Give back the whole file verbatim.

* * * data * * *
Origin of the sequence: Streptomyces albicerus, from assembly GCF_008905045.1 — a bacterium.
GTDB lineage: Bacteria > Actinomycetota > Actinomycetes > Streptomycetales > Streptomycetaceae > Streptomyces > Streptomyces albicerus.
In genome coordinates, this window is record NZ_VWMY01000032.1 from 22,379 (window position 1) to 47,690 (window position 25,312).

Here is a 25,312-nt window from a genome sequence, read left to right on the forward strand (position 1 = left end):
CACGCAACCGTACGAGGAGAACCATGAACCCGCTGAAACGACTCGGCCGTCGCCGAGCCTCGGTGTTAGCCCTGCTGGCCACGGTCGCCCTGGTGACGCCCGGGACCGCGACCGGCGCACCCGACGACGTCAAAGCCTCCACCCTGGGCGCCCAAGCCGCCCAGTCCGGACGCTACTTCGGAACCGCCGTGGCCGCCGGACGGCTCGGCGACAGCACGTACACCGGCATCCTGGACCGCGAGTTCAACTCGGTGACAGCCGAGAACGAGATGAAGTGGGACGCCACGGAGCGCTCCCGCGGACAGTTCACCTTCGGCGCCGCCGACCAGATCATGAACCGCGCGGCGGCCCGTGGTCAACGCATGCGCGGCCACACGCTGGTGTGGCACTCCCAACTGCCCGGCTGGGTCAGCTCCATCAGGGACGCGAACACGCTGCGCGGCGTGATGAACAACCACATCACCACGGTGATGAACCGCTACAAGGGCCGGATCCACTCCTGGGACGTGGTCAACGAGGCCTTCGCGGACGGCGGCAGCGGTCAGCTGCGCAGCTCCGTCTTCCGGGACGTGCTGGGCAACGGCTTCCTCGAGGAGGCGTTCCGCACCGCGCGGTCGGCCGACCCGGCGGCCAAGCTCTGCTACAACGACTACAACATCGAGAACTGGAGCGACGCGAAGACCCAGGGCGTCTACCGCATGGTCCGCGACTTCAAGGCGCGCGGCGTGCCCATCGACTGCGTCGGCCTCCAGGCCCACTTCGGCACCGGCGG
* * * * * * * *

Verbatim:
Origin of the sequence: Streptomyces albicerus, from assembly GCF_008905045.1 — a bacterium.
GTDB lineage: Bacteria > Actinomycetota > Actinomycetes > Streptomycetales > Streptomycetaceae > Streptomyces > Streptomyces albicerus.
In genome coordinates, this window is record NZ_VWMY01000032.1 from 22,379 (window position 1) to 47,690 (window position 25,312).

Here is a 25,312-nt window from a genome sequence, read left to right on the forward strand (position 1 = left end):
CACGCAACCGTACGAGGAGAACCATGAACCCGCTGAAACGACTCGGCCGTCGCCGAGCCTCGGTGTTAGCCCTGCTGGCCACGGTCGCCCTGGTGACGCCCGGGACCGCGACCGGCGCACCCGACGACGTCAAAGCCTCCACCCTGGGCGCCCAAGCCGCCCAGTCCGGACGCTACTTCGGAACCGCCGTGGCCGCCGGACGGCTCGGCGACAGCACGTACACCGGCATCCTGGACCGCGAGTTCAACTCGGTGACAGCCGAGAACGAGATGAAGTGGGACGCCACGGAGCGCTCCCGCGGACAGTTCACCTTCGGCGCCGCCGACCAGATCATGAACCGCGCGGCGGCCCGTGGTCAACGCATGCGCGGCCACACGCTGGTGTGGCACTCCCAACTGCCCGGCTGGGTCAGCTCCATCAGGGACGCGAACACGCTGCGCGGCGTGATGAACAACCACATCACCACGGTGATGAACCGCTACAAGGGCCGGATCCACTCCTGGGACGTGGTCAACGAGGCCTTCGCGGACGGCGGCAGCGGTCAGCTGCGCAGCTCCGTCTTCCGGGACGTGCTGGGCAACGGCTTCCTCGAGGAGGCGTTCCGCACCGCGCGGTCGGCCGACCCGGCGGCCAAGCTCTGCTACAACGACTACAACATCGAGAACTGGAGCGACGCGAAGACCCAGGGCGTCTACCGCATGGTCCGCGACTTCAAGGCGCGCGGCGTGCCCATCGACTGCGTCGGCCTCCAGGCCCACTTCGGCACCGGCGG